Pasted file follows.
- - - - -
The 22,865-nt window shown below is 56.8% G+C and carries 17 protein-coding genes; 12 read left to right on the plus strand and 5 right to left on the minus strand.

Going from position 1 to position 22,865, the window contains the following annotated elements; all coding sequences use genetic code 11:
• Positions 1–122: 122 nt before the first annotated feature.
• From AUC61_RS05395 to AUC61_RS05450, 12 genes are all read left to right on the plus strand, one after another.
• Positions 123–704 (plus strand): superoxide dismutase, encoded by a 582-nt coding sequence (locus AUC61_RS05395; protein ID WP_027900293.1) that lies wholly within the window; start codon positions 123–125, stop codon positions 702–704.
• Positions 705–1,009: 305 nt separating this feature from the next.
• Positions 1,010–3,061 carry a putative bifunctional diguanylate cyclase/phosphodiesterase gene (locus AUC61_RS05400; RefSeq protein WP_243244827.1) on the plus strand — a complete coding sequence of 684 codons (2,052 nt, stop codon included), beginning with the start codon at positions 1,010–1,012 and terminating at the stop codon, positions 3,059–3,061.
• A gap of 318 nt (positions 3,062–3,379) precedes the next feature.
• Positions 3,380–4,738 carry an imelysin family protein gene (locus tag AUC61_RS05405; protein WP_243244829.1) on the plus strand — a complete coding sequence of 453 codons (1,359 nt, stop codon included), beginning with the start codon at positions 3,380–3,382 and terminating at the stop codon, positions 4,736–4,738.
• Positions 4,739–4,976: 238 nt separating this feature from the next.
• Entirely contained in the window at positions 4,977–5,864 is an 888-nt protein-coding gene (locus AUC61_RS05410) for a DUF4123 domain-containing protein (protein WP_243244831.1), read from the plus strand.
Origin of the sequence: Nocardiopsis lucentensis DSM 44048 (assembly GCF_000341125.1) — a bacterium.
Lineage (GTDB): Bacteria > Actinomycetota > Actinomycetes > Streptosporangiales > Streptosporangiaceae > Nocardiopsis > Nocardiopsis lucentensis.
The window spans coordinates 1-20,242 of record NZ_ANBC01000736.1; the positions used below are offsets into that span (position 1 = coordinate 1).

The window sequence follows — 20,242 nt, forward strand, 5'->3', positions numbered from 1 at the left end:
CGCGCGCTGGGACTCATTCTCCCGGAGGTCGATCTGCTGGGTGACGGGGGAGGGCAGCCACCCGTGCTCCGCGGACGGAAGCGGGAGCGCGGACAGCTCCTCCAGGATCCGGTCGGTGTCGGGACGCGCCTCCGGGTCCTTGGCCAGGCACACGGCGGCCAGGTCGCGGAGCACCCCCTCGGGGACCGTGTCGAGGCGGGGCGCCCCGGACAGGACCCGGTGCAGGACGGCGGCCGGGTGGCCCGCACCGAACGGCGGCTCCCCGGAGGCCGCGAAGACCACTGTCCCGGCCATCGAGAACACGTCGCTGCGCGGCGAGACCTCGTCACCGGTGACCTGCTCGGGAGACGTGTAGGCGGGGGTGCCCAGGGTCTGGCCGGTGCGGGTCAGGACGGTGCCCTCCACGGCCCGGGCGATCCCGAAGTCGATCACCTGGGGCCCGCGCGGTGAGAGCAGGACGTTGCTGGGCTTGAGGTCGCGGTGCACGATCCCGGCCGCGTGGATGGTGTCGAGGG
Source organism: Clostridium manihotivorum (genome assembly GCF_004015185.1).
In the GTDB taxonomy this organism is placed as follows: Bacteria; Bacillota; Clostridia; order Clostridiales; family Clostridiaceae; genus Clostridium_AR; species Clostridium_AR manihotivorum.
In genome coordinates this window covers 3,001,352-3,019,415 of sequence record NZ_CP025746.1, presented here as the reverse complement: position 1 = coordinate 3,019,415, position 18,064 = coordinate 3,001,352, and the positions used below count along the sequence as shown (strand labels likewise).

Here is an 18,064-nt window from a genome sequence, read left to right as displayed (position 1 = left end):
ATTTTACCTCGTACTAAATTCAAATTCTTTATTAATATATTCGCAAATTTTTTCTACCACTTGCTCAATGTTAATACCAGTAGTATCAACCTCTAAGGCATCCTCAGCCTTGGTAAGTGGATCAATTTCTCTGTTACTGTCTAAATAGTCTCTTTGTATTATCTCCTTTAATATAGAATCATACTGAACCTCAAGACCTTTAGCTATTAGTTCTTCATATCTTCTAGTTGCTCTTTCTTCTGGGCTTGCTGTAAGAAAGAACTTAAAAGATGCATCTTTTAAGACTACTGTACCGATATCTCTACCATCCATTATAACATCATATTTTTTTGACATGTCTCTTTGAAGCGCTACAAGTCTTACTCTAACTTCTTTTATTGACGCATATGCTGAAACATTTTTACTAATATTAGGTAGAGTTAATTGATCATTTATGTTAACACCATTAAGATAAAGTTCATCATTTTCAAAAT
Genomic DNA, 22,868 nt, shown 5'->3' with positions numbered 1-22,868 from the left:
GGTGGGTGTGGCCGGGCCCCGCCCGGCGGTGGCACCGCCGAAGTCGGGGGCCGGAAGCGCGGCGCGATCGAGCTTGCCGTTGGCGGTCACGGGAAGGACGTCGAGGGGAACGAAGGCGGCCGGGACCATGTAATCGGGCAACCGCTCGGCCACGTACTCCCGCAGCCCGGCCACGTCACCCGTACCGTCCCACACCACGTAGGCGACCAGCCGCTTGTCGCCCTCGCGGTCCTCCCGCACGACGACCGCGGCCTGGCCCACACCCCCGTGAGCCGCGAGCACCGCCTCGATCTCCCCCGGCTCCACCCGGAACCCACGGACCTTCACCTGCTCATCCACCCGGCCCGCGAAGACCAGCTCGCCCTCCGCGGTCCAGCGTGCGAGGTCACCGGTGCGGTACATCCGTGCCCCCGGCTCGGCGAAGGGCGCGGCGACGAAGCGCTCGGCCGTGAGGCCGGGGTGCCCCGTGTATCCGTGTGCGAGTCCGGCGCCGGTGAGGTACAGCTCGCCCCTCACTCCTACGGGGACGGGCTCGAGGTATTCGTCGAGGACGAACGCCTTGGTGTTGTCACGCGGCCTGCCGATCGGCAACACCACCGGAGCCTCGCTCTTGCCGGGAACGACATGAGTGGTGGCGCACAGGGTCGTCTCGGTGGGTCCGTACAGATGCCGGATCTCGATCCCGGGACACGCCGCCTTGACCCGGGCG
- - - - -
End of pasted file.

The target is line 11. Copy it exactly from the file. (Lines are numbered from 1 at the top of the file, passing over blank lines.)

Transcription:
• Entirely contained in the window at positions 4,977–5,864 is an 888-nt protein-coding gene (locus AUC61_RS05410) for a DUF4123 domain-containing protein (protein WP_243244831.1), read from the plus strand.